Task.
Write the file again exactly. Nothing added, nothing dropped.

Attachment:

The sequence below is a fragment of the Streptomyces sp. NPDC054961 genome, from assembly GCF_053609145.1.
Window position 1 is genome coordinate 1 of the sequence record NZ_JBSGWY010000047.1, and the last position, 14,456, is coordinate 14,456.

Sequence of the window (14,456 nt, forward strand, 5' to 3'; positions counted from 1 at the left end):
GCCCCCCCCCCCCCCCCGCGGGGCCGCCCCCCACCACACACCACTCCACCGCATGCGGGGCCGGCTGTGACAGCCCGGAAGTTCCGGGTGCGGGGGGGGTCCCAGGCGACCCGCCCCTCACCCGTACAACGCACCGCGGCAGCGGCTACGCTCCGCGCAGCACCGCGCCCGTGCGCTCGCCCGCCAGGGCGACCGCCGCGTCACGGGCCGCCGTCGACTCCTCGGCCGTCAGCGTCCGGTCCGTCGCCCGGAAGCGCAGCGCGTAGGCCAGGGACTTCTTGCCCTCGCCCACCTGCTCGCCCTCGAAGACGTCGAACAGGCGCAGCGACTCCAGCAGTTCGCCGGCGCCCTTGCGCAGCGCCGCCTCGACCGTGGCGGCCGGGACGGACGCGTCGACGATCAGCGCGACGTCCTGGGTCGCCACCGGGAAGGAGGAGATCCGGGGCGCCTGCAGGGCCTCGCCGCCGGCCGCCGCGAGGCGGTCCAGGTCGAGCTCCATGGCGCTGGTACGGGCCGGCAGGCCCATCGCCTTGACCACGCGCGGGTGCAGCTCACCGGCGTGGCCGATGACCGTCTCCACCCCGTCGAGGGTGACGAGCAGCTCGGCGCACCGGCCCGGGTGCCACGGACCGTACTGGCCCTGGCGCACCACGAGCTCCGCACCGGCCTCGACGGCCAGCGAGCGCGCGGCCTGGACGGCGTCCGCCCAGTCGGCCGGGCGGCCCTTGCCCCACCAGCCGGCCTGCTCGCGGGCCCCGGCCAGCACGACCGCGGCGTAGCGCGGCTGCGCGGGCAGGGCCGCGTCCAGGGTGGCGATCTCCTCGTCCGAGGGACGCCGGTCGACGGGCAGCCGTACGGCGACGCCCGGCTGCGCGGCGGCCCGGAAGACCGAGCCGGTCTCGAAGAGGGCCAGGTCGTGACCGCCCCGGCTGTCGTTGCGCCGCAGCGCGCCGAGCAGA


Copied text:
The sequence below is a fragment of the Streptomyces sp. NPDC054961 genome, from assembly GCF_053609145.1.
Window position 1 is genome coordinate 1 of the sequence record NZ_JBSGWY010000047.1, and the last position, 14,456, is coordinate 14,456.

Sequence of the window (14,456 nt, forward strand, 5' to 3'; positions counted from 1 at the left end):
GCCCCCCCCCCCCCCCCGCGGGGCCGCCCCCCACCACACACCACTCCACCGCATGCGGGGCCGGCTGTGACAGCCCGGAAGTTCCGGGTGCGGGGGGGGTCCCAGGCGACCCGCCCCTCACCCGTACAACGCACCGCGGCAGCGGCTACGCTCCGCGCAGCACCGCGCCCGTGCGCTCGCCCGCCAGGGCGACCGCCGCGTCACGGGCCGCCGTCGACTCCTCGGCCGTCAGCGTCCGGTCCGTCGCCCGGAAGCGCAGCGCGTAGGCCAGGGACTTCTTGCCCTCGCCCACCTGCTCGCCCTCGAAGACGTCGAACAGGCGCAGCGACTCCAGCAGTTCGCCGGCGCCCTTGCGCAGCGCCGCCTCGACCGTGGCGGCCGGGACGGACGCGTCGACGATCAGCGCGACGTCCTGGGTCGCCACCGGGAAGGAGGAGATCCGGGGCGCCTGCAGGGCCTCGCCGCCGGCCGCCGCGAGGCGGTCCAGGTCGAGCTCCATGGCGCTGGTACGGGCCGGCAGGCCCATCGCCTTGACCACGCGCGGGTGCAGCTCACCGGCGTGGCCGATGACCGTCTCCACCCCGTCGAGGGTGACGAGCAGCTCGGCGCACCGGCCCGGGTGCCACGGACCGTACTGGCCCTGGCGCACCACGAGCTCCGCACCGGCCTCGACGGCCAGCGAGCGCGCGGCCTGGACGGCGTCCGCCCAGTCGGCCGGGCGGCCCTTGCCCCACCAGCCGGCCTGCTCGCGGGCCCCGGCCAGCACGACCGCGGCGTAGCGCGGCTGCGCGGGCAGGGCCGCGTCCAGGGTGGCGATCTCCTCGTCCGAGGGACGCCGGTCGACGGGCAGCCGTACGGCGACGCCCGGCTGCGCGGCGGCCCGGAAGACCGAGCCGGTCTCGAAGAGGGCCAGGTCGTGACCGCCCCGGCTGTCGTTGCGCCGCAGCGCGCCGAGCAGA